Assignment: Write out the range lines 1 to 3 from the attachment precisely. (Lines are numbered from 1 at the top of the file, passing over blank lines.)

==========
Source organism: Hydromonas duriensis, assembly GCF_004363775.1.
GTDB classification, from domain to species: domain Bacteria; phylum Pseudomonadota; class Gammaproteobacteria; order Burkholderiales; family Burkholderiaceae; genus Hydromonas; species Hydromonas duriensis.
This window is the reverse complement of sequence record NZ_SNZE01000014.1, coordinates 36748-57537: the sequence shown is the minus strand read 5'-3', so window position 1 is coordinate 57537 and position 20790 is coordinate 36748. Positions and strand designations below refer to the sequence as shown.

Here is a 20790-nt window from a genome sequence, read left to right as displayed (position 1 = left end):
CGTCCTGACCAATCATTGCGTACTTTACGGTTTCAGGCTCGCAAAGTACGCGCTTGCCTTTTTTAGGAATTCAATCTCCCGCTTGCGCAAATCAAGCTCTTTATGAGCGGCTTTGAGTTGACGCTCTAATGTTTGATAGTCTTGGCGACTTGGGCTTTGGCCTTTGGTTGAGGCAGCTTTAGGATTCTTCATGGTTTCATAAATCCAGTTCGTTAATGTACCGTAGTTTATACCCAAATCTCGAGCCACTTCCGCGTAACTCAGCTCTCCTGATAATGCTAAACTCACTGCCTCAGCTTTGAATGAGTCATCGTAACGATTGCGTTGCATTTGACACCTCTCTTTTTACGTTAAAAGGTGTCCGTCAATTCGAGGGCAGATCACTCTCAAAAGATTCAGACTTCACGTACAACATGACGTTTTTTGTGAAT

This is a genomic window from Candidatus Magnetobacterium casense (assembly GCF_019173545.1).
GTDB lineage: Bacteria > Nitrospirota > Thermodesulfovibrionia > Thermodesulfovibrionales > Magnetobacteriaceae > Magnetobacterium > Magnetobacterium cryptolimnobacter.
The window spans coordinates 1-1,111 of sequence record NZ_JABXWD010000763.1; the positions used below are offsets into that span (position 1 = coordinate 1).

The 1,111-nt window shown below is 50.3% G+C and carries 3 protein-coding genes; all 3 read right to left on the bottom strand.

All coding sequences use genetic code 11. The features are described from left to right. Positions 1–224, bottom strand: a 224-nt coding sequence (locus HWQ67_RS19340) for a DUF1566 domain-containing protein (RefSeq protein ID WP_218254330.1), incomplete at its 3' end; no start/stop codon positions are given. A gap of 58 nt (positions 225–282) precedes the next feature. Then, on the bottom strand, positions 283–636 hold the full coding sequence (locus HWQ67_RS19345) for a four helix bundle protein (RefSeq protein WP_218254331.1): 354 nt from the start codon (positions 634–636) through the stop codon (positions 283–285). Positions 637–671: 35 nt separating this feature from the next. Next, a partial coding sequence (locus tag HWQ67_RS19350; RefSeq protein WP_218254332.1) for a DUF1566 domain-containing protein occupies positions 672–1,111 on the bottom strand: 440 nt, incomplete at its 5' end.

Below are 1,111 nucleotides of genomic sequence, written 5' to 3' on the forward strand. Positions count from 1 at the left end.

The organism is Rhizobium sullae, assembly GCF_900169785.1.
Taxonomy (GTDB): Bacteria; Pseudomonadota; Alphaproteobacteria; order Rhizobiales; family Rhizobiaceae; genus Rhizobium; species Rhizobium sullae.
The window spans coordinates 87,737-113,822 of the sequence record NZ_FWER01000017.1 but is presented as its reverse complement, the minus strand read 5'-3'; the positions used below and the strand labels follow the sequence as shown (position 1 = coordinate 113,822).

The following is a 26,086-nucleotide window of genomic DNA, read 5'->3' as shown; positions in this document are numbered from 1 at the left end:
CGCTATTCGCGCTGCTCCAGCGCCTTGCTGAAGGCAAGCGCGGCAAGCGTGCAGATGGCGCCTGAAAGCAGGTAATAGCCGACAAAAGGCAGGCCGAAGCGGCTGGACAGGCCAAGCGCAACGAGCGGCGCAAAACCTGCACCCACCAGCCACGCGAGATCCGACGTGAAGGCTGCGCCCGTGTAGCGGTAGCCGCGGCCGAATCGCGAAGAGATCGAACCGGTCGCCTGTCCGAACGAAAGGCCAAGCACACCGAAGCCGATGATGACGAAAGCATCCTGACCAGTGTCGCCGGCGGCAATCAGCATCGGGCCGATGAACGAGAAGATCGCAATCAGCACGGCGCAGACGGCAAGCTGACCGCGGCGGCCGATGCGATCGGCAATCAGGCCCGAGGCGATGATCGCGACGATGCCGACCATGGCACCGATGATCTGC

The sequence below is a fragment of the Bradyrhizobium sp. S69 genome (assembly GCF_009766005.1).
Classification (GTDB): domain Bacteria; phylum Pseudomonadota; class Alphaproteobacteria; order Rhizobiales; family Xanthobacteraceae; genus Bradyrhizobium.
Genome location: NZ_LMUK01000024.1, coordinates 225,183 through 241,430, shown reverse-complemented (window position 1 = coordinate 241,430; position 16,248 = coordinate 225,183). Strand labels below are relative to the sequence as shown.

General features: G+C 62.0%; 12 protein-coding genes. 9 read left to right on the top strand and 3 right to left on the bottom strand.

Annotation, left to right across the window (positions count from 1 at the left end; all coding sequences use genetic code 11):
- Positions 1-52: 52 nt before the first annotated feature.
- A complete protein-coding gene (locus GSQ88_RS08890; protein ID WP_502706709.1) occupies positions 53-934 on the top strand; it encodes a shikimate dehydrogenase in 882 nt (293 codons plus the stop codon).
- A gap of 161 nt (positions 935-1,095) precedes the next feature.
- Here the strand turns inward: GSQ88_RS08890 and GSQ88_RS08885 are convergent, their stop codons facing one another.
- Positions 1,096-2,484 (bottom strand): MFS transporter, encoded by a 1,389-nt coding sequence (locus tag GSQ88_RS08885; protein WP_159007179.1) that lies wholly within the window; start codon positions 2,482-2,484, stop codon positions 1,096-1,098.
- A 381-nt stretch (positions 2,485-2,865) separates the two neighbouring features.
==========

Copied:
Source organism: Hydromonas duriensis, assembly GCF_004363775.1.
GTDB classification, from domain to species: domain Bacteria; phylum Pseudomonadota; class Gammaproteobacteria; order Burkholderiales; family Burkholderiaceae; genus Hydromonas; species Hydromonas duriensis.
This window is the reverse complement of sequence record NZ_SNZE01000014.1, coordinates 36748-57537: the sequence shown is the minus strand read 5'-3', so window position 1 is coordinate 57537 and position 20790 is coordinate 36748. Positions and strand designations below refer to the sequence as shown.